Alfred Luckerbauer. You might have missed this over the weekend, but Daulerio and I both received emails Friday night from a man named Alfred Luckerbauer, who apparently is the email attack dog for Freddie Mitchell. I'm not sure why Mitchell would need a protector from Deadspin — which is literally the only place that ever writes about Freddie Mitchell — but I love how much information Daulerio found out about him, including his awesome personal Web site. Money quote: "Would YOU like to improve anything in your life ? More Money? Better Health and more Energy? Maybe spend more time with friends and family or have time and money for your favorite activity........YOUR DREAMS ?" Yes! Yes! Yes! Yes! To all those questions! I would love to have time and money for my favorite activity with is MY DREAMS. I would love to subscribe to your newsletter.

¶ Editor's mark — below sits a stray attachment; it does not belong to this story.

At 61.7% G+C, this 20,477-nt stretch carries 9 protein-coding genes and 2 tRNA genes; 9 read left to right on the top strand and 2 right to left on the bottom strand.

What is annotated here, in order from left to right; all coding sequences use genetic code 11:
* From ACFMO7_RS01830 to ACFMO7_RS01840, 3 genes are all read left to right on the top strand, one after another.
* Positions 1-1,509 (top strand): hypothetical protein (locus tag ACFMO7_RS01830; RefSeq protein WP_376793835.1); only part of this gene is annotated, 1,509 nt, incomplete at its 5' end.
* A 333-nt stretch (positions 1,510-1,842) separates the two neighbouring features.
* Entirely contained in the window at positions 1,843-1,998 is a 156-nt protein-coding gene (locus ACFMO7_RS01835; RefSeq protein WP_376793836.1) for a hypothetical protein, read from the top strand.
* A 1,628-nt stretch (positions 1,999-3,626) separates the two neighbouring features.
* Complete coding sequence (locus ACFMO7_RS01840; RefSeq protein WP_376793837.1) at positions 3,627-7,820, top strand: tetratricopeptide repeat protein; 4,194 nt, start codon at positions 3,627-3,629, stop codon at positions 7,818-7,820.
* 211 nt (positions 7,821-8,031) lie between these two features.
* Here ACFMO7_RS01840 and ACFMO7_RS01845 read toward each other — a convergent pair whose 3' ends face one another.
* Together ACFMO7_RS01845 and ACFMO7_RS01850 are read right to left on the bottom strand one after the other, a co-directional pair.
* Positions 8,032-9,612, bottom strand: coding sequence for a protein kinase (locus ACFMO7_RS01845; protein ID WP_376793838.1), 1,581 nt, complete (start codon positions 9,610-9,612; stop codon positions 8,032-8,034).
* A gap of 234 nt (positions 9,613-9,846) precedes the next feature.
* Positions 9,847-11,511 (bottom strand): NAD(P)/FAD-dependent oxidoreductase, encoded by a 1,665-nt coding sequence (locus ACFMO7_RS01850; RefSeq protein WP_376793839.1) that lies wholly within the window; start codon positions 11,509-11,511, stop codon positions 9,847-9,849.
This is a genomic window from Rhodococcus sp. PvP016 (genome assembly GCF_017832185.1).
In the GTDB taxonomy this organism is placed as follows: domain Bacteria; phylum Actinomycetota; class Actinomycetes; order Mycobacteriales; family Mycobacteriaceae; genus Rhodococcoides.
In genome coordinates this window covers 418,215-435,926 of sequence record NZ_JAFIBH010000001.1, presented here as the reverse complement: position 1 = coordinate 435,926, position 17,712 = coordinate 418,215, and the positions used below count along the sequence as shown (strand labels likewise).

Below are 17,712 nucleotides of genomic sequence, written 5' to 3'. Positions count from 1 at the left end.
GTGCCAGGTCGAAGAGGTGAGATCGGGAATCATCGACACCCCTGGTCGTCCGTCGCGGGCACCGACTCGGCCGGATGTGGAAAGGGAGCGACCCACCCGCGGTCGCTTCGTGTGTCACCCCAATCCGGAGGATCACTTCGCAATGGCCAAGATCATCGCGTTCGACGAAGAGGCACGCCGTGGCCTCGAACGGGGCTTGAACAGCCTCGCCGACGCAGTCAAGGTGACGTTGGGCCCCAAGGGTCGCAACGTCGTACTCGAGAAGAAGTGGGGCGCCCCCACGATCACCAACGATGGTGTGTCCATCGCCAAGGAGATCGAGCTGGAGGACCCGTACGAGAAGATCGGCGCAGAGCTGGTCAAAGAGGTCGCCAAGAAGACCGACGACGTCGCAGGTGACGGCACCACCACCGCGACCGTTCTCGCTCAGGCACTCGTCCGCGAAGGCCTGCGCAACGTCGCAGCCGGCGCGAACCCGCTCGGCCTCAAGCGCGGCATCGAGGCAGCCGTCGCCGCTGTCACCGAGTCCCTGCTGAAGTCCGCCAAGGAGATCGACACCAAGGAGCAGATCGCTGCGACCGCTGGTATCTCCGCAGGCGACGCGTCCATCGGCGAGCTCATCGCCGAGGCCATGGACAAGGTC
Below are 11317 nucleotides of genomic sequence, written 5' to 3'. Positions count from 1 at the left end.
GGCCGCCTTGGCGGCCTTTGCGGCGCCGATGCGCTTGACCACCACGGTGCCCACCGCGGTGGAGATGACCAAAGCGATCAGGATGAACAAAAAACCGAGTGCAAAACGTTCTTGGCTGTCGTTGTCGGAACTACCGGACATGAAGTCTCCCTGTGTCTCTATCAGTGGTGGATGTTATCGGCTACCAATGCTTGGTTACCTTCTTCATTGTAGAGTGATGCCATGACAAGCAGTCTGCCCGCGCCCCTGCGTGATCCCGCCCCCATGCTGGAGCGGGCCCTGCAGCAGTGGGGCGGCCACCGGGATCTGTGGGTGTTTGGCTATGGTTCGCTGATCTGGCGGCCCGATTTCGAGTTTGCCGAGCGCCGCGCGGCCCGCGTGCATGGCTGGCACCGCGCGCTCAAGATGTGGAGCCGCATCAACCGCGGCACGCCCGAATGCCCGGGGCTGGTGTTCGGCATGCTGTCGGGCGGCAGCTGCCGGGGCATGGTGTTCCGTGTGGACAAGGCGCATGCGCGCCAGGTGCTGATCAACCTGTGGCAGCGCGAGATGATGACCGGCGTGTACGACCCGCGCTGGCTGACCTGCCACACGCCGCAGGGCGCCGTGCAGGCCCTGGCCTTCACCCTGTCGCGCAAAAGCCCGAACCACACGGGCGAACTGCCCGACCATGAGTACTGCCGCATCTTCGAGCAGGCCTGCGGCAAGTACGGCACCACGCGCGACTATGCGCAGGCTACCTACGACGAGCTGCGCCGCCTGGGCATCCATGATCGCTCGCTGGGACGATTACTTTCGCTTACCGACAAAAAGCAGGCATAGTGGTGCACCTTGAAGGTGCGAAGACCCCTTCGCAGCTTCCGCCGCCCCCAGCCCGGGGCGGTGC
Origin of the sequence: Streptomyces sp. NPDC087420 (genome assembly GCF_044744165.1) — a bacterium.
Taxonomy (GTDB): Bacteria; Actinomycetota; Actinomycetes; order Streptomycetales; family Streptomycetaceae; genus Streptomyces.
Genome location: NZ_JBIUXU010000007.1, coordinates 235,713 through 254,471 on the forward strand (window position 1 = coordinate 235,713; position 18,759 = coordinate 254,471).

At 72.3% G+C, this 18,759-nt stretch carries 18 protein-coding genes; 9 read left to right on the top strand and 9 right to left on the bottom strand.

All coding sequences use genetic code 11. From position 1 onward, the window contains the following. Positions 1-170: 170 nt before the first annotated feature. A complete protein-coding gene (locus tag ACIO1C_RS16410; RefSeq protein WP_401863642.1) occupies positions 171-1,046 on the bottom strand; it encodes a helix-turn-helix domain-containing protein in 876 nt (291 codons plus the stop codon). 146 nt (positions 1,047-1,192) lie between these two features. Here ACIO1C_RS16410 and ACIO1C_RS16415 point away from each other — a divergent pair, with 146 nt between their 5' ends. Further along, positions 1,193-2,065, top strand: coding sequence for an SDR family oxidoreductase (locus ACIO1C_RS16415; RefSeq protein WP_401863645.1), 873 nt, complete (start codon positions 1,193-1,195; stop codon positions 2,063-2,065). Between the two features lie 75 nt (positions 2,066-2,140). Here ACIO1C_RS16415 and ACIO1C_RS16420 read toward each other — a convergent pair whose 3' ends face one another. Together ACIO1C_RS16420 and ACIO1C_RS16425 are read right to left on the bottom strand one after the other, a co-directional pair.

Marley The Dog. I find hilarious the depths movie marketers will go to to sell their films. I was watching the Cardinals game on Fox Sports Cincinnati on Sunday, and I saw repeated ads for the DVD release of Marley and Me. When this was in theaters, it was a romantic comedy with a cute dog. Now, it's a brodawg dude's movie, scored to "Bad To The Bone," with Owen Wilson at a baseball game while his big badass Man Dog roams through the stands. Though the scene at the baseball game in the film is only a minute or two, the commercial plays it up like the whole movie is Owen Wilson chilling with his dog at a ballgame while Jennifer Aniston lies around in a bikini. I love it when marketers completely lie about what a movie actually is when DVD/video comes around. My favorite is Six Degrees Of Separation, which put the famous play's title in Fresh Prince Of Bel Air font and featured Stockard Channing and Donald Sutherland with cartoonishly shocked O-faces while Will Smith, that rappin' wiseacre, smiled into the camera. This, for a film, in the official description, about "a con artist who, out of the blue, prevails upon the good graces of a New York City couple in the wake of his supposed mugging in Central Park, claiming to be Sidney Poitier's son and masquerading flamboyantly as a close friend & classmate of their Harvard-enrolled kids, and in the process upsetting their shallow upper crust world."A crowd pleasing hip-hop dope hit!